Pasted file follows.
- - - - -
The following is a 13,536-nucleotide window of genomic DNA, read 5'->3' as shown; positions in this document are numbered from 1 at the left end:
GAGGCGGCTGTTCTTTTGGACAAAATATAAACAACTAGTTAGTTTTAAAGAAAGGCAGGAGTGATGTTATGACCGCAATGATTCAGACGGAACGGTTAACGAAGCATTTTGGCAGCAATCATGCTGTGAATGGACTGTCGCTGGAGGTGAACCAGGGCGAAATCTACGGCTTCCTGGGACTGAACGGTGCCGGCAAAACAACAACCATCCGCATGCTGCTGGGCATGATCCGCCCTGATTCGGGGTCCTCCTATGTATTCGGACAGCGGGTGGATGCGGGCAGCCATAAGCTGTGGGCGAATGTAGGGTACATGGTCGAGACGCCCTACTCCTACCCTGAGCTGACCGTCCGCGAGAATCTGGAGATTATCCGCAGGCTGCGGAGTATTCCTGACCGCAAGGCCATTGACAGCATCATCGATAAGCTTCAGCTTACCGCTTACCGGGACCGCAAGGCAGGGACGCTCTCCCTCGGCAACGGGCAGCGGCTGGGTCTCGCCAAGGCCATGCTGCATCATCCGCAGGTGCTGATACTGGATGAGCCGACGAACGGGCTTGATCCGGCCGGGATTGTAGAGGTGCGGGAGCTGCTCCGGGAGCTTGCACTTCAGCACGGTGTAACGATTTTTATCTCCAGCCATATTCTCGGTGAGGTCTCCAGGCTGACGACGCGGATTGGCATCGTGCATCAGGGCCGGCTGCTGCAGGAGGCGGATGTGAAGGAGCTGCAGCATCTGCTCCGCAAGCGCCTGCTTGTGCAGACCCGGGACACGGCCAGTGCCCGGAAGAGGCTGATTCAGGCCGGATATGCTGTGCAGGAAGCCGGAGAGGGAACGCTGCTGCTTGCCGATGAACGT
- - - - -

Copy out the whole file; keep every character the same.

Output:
The following is a 13,536-nucleotide window of genomic DNA, read 5'->3' as shown; positions in this document are numbered from 1 at the left end:
GAGGCGGCTGTTCTTTTGGACAAAATATAAACAACTAGTTAGTTTTAAAGAAAGGCAGGAGTGATGTTATGACCGCAATGATTCAGACGGAACGGTTAACGAAGCATTTTGGCAGCAATCATGCTGTGAATGGACTGTCGCTGGAGGTGAACCAGGGCGAAATCTACGGCTTCCTGGGACTGAACGGTGCCGGCAAAACAACAACCATCCGCATGCTGCTGGGCATGATCCGCCCTGATTCGGGGTCCTCCTATGTATTCGGACAGCGGGTGGATGCGGGCAGCCATAAGCTGTGGGCGAATGTAGGGTACATGGTCGAGACGCCCTACTCCTACCCTGAGCTGACCGTCCGCGAGAATCTGGAGATTATCCGCAGGCTGCGGAGTATTCCTGACCGCAAGGCCATTGACAGCATCATCGATAAGCTTCAGCTTACCGCTTACCGGGACCGCAAGGCAGGGACGCTCTCCCTCGGCAACGGGCAGCGGCTGGGTCTCGCCAAGGCCATGCTGCATCATCCGCAGGTGCTGATACTGGATGAGCCGACGAACGGGCTTGATCCGGCCGGGATTGTAGAGGTGCGGGAGCTGCTCCGGGAGCTTGCACTTCAGCACGGTGTAACGATTTTTATCTCCAGCCATATTCTCGGTGAGGTCTCCAGGCTGACGACGCGGATTGGCATCGTGCATCAGGGCCGGCTGCTGCAGGAGGCGGATGTGAAGGAGCTGCAGCATCTGCTCCGCAAGCGCCTGCTTGTGCAGACCCGGGACACGGCCAGTGCCCGGAAGAGGCTGATTCAGGCCGGATATGCTGTGCAGGAAGCCGGAGAGGGAACGCTGCTGCTTGCCGATGAACGT